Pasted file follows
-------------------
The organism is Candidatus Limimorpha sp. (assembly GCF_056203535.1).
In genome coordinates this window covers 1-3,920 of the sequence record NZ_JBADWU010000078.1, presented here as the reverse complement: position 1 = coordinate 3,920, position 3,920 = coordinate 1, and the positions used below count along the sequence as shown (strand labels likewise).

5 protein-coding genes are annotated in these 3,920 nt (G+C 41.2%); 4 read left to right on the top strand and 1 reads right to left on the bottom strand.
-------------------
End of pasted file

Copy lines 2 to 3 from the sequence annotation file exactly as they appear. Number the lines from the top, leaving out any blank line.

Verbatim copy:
In genome coordinates this window covers 1-3,920 of the sequence record NZ_JBADWU010000078.1, presented here as the reverse complement: position 1 = coordinate 3,920, position 3,920 = coordinate 1, and the positions used below count along the sequence as shown (strand labels likewise).

5 protein-coding genes are annotated in these 3,920 nt (G+C 41.2%); 4 read left to right on the top strand and 1 reads right to left on the bottom strand.